What happens when a pipeline is no longer needed?

Operators are never really done with a pipeline. It may be deactivated temporarily, decommissioned or retired, but it always remains the responsibility of the pipeline operator. Pipeline companies have a lifetime commitment to ensure their operations remain safe for the public and the environment, even if a pipeline isn’t being used.

If a pipeline is removed from service, the operator follows procedures from the applicable regulator. If a pipeline stays within provincial boundaries, it’s the provincial regulator. If it crosses provincial or international boundaries, it’s the National Energy Board. These regulations ensure the pipeline retirement plan is focused on the environment, safety and what’s best for the public and landowners.

Here’s how it’s done:

Creating a plan

When retiring a pipeline, the operator’s goal is to continue to protect the environment and public safety. A plan is created with input from landowners, environmental experts and other stakeholders. The plan includes a thorough assessment of potential problems and solutions for areas like erosion, ground settling and contamination, as well as the strategy for ongoing monitoring of the pipeline right-of-way.

Applying to the regulator

The regulator must approve the retirement of a pipeline. A public hearing is held to discuss the retirement plan and get input from stakeholders.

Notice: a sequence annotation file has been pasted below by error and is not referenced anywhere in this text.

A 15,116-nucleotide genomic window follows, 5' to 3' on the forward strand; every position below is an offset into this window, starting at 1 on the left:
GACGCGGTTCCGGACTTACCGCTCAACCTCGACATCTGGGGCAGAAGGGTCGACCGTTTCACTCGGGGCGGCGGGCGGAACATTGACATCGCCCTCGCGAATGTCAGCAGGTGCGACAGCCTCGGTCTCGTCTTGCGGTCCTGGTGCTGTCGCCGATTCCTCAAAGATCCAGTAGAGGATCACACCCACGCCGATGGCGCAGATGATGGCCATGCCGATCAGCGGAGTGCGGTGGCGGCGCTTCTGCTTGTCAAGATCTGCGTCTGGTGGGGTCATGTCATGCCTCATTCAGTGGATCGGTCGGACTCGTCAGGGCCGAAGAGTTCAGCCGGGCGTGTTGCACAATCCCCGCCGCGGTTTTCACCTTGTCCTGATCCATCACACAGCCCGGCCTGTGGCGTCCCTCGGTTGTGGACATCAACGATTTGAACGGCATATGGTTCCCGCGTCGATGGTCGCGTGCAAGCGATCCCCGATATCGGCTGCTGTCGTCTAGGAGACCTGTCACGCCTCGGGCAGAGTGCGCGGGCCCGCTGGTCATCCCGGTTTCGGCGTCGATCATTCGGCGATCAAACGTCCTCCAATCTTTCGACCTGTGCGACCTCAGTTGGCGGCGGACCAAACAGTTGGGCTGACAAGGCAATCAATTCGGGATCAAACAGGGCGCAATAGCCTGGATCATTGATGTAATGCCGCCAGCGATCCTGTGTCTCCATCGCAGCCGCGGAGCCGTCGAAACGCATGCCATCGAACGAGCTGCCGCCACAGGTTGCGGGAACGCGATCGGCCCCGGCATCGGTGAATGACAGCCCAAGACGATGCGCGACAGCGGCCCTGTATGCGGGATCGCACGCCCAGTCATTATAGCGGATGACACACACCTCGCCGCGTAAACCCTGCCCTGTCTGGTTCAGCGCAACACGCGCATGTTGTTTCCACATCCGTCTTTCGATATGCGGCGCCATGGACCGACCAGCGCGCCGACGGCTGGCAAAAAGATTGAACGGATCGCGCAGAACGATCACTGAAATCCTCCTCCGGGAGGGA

Pipeline companies are responsible for all the costs involved in retiring the pipeline.

Removing the pipeline from service

Sometimes a pipeline is decommissioned, and in other instances a pipeline must be permanently retired. If a pipeline is decommissioned, it will be properly cleaned, capped and maintained. If a pipeline is permanently retired, the regulator will assess whether it is best to leave the line in place or remove the pipeline from the ground. This decision is made based on factors such as current and future land use, landowner agreements, and the environmental impacts of each option.

In most cases it is less disruptive to the environment to leave a pipeline in place.

Reclaiming the land

Pipeline companies, landowners and regulators work together on the reclamation plan to return the right-of-way to a state comparable to the surrounding environment. Once reclamation is complete, the operator will continue to monitor the retired pipeline to ensure the area quickly returns to its natural state.

Biologists and agrologists re-establish native species found in the surrounding area.

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“How can we be assured that a spill from a dilbit pipeline won’t take over five years to clean up?” – Scott R. (Whistler, B.C.)
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